Your business is thriving, you’ve prepared an ambitious growth strategy and you’re ready to approach investors to raise funds. You contact a specialist lender (for example, a venture debt or growth capital provider such as BOOST&Co, which helps companies to grow without sacrificing equity) and set up your first meeting. Things look promising, but what comes next?
First, make sure you’re fully prepared; click here to discover the eight factors we consider most important for businesses preparing to apply for growth capital. Next, it’s time to think about that first meeting – a crucial stage in the process, because your chances of securing a loan will decrease significantly if your potential investors aren’t impressed by your pitch.
So, what will they ask, and what do they want to hear? Sonia Powar is one of BOOST&Co’s partners, with more than 20 years’ experience of helping SMEs to raise funding to secure future growth. Here, she reveals the key questions she asks management teams, explaining what she is trying to find out and how, ideally, you should respond.
What is unique about your business?
“I expect a management team to describe succinctly what’s different about their company, compared with their competitors. I don’t believe that many businesses are unique, but everyone should be able to articulate what their differences are. It could be the product, but it could also be the operational processes, the route to market or even the delivery.”
Tell me about your management team.
“I want to see that I’m dealing with a team and not just an individual who is trying to do everything on their own. The team should consist of like-minded, ambitious people who all contribute and who recognise the value that each individual brings. It’s also great when a team uses external resources such as non-executive directors, as the need arises. I want to feel that I’m backing a group who will work well together when the unexpected happens.”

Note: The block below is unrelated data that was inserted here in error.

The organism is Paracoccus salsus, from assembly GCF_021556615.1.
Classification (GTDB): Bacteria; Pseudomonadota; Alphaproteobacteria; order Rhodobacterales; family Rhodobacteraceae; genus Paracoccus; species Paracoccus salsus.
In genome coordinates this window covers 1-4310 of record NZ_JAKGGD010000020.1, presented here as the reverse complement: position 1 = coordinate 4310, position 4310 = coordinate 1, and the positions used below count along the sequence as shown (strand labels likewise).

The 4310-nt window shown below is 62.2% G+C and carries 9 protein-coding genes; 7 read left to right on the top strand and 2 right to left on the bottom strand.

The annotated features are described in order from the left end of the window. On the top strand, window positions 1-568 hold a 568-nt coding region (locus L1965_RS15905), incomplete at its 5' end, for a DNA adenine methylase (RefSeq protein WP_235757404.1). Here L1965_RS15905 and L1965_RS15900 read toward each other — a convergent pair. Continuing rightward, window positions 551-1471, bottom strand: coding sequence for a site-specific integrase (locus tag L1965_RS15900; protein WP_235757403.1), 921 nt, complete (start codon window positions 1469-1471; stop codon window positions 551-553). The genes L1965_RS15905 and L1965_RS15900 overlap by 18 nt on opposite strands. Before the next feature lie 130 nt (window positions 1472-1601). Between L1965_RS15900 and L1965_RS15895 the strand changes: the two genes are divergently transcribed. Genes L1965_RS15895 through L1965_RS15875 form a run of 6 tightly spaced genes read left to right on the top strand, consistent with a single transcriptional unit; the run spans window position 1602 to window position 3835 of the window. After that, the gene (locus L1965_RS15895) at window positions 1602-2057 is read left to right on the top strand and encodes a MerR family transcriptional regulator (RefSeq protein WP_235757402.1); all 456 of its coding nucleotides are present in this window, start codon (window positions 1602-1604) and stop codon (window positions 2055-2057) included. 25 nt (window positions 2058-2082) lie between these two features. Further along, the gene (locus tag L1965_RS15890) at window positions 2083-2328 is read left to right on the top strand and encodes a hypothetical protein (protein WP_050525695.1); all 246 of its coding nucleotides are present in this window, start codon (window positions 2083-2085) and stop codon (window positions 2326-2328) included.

How will you stay ahead of the competition?
“This is about recognising that although you’re raising money and developing your business, it’s likely that your rivals are too – and possibly even faster than you. How will you ensure that you stay one step ahead? How are you going to maintain whatever advantages you currently have? I expect management teams to be able to demonstrate that they are thinking about the changing competitive dynamics, as well as the changes occurring in their own firm.”
How are you going to spend the money?
“A management team should be able to articulate clearly how they plan to use growth capital and what impact they expect it to have on their business. They should be able to provide evidence that spending the money in the way they intend will deliver the results that they are forecasting.”
What keeps you awake at night?
“I ask this question to identify the issues that worry management teams. There are no plans without risk, and this question helps me to understand the real risks in their plans. A team must be able to identify the risks, address them and then minimise them.”
What will you do if your business doesn’t grow as fast as you plan?
“Most, if not all, entrepreneurs are optimistic by nature and believe that their projections are achievable. We want to believe this, too, but we also want to know that a management team has a back-up plan or two, comprising the actions they will take if their forecasts don’t quite come off.”
What are your ambitions for the business?
“This question reveals what individuals want to achieve and what they want the company to achieve, and how this correlates with their deck. It gives me an idea of what drives them. In the first meeting, it’s all about belief: the key is to leave your potential investor feeling that they want to back you, and believing that your team can identify opportunities and risks, as well as adapt and modify your business plan to achieve the overall goal.”
Given the devastating impact of the Covid-19 pandemic on the UK economy, there’s no time to lose for companies that need funding to ensure continued growth. BOOST&Co offers venture debt and growth capital in the form of term loans, through its existing product and also via the government’s Coronavirus Business Interruption Loan Scheme (CBILS).
If this type of funding could work for you, follow Sonia’s advice above and get in touch.